Reality Stretches Believably ~ The Carbanaro Effect

There are very few things that can put a smile on my face every single time. Magic shows are one of them. That makes The Carbarnaro Effect my anti-happy pill.

Michael Carbanaro is a magician who sets up in various locations like second hand stores, doctor’s offices, army supply stores, and basically tricks total strangers into believing they have seen something impossible. Like any good magician, his act is as much about the ability to win someone over with a charming personality and a winning smile as it is to stun them with the trick. Because with a few exceptions, he is his own “pretty girl” assistant. He has to be the distraction as well as the performer.

Stage magic is one of those things that I already know has an explanation behind it. I know that every single trick I am seeing is a carefully choreographed and well planned act.

One of my very first appearances on stage was as the assistant to a stage magician way back when I was in the first grade. I just did as the magician told me and I held the props and I was still as much a part of the audience as anyone else, because to this day I can’t tell you how he did any of the stuff he did. As an adult, I still have that sense of wonder and amazement every time I see someone like that kid with the card tricks in Marblehead and Carbanaro on television.

But I’m just tuning into the show as the invisible fourth wall viewer, as protected from the subject of the magic trick as the hidden cameras situated throughout the break rooms and offices that are Carbanaro’s sets. His show has been on the air for at least three years that I know of and that doesn’t take into account how long he’s been practicing the show.

My questions is always how long does he have before everyone starts seeing him and thinks, “Oh, I’m totally on camera, aren’t I?”

Then what’s keeping the people who have been tricked from tweeting it once Michael makes the big reveal at the end? I assume he reveals himself at the end of every clip, we just don’t see all of them because the editors have to decide the overall theme of each show. But then you have the really memorable episodes like the one from the most recent season with Shaq. It’s only a matter of time before the Internet is saturated with Tweets, Facebook posts, and the blog posts of second rate authors who just happen to like the show, and then the Carbanaro Effect will have to transform into a box set.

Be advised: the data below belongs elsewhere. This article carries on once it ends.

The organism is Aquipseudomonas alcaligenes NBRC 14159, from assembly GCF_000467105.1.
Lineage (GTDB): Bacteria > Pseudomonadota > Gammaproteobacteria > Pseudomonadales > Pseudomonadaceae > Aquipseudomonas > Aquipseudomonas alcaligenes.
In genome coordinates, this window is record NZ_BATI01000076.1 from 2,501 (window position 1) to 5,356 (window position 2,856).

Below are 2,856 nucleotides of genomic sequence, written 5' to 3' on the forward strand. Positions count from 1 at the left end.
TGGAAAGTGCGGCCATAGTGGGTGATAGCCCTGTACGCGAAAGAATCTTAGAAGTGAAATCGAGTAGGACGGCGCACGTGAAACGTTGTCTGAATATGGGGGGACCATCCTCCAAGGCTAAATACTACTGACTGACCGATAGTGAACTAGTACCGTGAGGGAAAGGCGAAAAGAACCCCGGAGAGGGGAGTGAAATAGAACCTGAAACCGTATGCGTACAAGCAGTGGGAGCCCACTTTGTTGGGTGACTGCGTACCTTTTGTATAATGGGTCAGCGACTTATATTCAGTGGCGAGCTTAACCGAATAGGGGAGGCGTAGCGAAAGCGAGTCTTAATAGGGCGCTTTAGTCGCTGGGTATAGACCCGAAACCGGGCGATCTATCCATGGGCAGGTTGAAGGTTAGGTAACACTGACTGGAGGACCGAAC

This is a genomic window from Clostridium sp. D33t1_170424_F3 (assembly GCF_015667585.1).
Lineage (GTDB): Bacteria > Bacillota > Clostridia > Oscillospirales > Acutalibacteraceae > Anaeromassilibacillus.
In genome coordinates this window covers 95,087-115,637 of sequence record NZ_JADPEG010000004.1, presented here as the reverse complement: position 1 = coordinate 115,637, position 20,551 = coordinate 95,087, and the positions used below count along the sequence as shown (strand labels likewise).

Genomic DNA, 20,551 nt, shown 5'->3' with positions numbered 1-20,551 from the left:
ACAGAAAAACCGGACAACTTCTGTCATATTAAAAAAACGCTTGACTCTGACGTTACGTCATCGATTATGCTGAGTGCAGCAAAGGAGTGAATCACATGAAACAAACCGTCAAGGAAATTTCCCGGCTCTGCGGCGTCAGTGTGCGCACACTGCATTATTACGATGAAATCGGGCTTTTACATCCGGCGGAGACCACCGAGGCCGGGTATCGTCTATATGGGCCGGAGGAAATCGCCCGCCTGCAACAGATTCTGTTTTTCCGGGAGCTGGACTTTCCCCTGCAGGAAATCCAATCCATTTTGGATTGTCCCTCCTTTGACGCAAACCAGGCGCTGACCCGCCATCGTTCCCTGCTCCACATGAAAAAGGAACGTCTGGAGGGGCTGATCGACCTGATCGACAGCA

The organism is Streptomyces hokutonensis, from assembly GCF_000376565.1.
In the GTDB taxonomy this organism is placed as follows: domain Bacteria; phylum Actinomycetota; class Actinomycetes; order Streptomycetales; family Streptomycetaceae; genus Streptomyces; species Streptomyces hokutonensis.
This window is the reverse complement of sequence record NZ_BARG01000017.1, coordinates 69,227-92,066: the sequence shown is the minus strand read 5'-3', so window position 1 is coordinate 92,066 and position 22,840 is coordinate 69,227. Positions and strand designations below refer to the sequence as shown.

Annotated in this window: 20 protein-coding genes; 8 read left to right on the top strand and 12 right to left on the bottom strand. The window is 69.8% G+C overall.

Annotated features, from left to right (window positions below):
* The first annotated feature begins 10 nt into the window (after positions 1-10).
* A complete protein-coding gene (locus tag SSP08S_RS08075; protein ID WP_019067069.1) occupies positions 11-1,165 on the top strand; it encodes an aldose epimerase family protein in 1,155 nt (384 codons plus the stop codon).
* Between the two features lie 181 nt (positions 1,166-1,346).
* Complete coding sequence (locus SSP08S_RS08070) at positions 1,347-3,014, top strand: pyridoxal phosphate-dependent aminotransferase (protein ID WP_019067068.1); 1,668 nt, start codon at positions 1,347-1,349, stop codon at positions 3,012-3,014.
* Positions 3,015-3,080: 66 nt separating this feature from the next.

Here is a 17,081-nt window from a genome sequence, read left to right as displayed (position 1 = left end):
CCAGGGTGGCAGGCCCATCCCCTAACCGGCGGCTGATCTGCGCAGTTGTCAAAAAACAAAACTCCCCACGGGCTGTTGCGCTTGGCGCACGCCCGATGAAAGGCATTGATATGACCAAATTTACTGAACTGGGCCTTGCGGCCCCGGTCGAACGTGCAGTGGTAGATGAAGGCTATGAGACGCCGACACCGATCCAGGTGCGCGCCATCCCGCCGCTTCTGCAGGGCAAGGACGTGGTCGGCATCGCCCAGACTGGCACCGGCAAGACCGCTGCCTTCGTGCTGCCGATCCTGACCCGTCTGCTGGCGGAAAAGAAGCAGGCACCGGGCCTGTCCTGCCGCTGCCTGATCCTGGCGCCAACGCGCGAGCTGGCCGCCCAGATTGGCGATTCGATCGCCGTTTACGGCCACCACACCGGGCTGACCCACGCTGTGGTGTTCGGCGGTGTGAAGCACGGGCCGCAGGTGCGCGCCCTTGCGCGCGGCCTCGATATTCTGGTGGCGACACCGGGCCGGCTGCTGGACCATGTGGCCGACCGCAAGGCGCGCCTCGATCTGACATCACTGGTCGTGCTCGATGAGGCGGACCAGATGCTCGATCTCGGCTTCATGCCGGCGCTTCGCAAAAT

I also have it in the back of my head that there are people out there who don’t like to be pranked and tend to take things personally. I’m guessing there are scouts for TruTV who go out and try to get a general feel for the kinds of people that frequent an area. Shoppers at a second hand store tend to be very casual and relaxed, so you’re not as likely to get someone who responds with, “Oh yeah, well here’s my magic trick. I’m going to magically turn two eyes into one!” BAM!

This questions comes to me from a completely different reality TV show that takes a CEO of a company, dresses him up like the average starting level employee, then sends her into the working environment to see how things are really run behind the scenes. Presumably a camera crew is always following them, so it’s not like hidden cameras are all over the place before the CEO arrives there.

My personal theory is that Undercover Boss has been secretly filming for decades and we’re just seeing the backlog of cut together episodes. Because people aren’t stupid. You see some pockmarked face kid filling out a job application with a camera crew and sound equipment all over him, eventually you’re going to think that either a movie is being shot at this location, or that the kid is really a seventy year-old man who owns the company. And how Youtube is not flooded with videos of these shoots taking place is beyond me, but my overall point is that the shelf life of reality shows like this can’t be very long.

Even the perverts were starting to recognize Chris Hansen. Even though sex crime stings are still happening even now, practiced by police divisions all over the world without the help of Dateline, nearly every pedo who goes online remembers the decade of television that actually made people feel sorry for them. And I’m sure they’re only mildly surprised whenever they see that it’s not actually the iconic reporter who won an award for his work on the series.

Personally, I hope to see many more episodes of the Carbanaro Effect in years to come. Better yet, I want Dateline to do another series of To Catch a Predator, only instead of being confronted by Chris Hansen, you would have Michael Carbanaro appear from behind the curtain to interview the suspect with a clip board that makes a loud buzzing noise every time the suspect lies.

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